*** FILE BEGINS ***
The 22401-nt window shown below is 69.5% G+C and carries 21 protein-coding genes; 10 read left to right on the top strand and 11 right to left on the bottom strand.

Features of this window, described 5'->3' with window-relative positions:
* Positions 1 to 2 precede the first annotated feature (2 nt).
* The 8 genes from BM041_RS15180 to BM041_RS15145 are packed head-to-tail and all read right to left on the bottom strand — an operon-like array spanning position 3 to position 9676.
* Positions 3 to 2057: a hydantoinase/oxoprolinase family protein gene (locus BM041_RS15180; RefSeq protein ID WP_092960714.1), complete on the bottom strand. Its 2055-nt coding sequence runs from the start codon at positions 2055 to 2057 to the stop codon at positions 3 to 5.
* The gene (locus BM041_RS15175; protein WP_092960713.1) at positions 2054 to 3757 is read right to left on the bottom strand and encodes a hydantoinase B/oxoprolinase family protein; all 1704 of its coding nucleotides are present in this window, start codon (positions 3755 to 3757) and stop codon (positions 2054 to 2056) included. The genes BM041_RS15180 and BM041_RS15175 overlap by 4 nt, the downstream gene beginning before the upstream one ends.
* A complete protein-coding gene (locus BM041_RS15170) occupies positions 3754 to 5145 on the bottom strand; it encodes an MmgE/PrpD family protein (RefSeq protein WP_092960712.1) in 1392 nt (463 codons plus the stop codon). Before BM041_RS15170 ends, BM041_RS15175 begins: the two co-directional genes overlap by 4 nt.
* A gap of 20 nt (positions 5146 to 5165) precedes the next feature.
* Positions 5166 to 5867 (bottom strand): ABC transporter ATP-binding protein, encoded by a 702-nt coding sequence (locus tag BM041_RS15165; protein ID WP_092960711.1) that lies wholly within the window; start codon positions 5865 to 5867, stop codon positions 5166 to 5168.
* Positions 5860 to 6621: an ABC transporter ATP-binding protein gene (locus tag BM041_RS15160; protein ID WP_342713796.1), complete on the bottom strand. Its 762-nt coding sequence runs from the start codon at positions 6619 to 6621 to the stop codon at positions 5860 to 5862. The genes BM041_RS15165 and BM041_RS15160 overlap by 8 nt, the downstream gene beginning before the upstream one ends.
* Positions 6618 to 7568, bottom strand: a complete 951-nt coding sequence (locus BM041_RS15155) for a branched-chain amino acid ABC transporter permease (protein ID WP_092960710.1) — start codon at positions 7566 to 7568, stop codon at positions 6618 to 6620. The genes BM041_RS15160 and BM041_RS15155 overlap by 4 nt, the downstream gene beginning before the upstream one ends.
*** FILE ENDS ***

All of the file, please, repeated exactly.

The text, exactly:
The 22401-nt window shown below is 69.5% G+C and carries 21 protein-coding genes; 10 read left to right on the top strand and 11 right to left on the bottom strand.

Features of this window, described 5'->3' with window-relative positions:
* Positions 1 to 2 precede the first annotated feature (2 nt).
* The 8 genes from BM041_RS15180 to BM041_RS15145 are packed head-to-tail and all read right to left on the bottom strand — an operon-like array spanning position 3 to position 9676.
* Positions 3 to 2057: a hydantoinase/oxoprolinase family protein gene (locus BM041_RS15180; RefSeq protein ID WP_092960714.1), complete on the bottom strand. Its 2055-nt coding sequence runs from the start codon at positions 2055 to 2057 to the stop codon at positions 3 to 5.
* The gene (locus BM041_RS15175; protein WP_092960713.1) at positions 2054 to 3757 is read right to left on the bottom strand and encodes a hydantoinase B/oxoprolinase family protein; all 1704 of its coding nucleotides are present in this window, start codon (positions 3755 to 3757) and stop codon (positions 2054 to 2056) included. The genes BM041_RS15180 and BM041_RS15175 overlap by 4 nt, the downstream gene beginning before the upstream one ends.
* A complete protein-coding gene (locus BM041_RS15170) occupies positions 3754 to 5145 on the bottom strand; it encodes an MmgE/PrpD family protein (RefSeq protein WP_092960712.1) in 1392 nt (463 codons plus the stop codon). Before BM041_RS15170 ends, BM041_RS15175 begins: the two co-directional genes overlap by 4 nt.
* A gap of 20 nt (positions 5146 to 5165) precedes the next feature.
* Positions 5166 to 5867 (bottom strand): ABC transporter ATP-binding protein, encoded by a 702-nt coding sequence (locus tag BM041_RS15165; protein ID WP_092960711.1) that lies wholly within the window; start codon positions 5865 to 5867, stop codon positions 5166 to 5168.
* Positions 5860 to 6621: an ABC transporter ATP-binding protein gene (locus tag BM041_RS15160; protein ID WP_342713796.1), complete on the bottom strand. Its 762-nt coding sequence runs from the start codon at positions 6619 to 6621 to the stop codon at positions 5860 to 5862. The genes BM041_RS15165 and BM041_RS15160 overlap by 8 nt, the downstream gene beginning before the upstream one ends.
* Positions 6618 to 7568, bottom strand: a complete 951-nt coding sequence (locus BM041_RS15155) for a branched-chain amino acid ABC transporter permease (protein ID WP_092960710.1) — start codon at positions 7566 to 7568, stop codon at positions 6618 to 6620. The genes BM041_RS15160 and BM041_RS15155 overlap by 4 nt, the downstream gene beginning before the upstream one ends.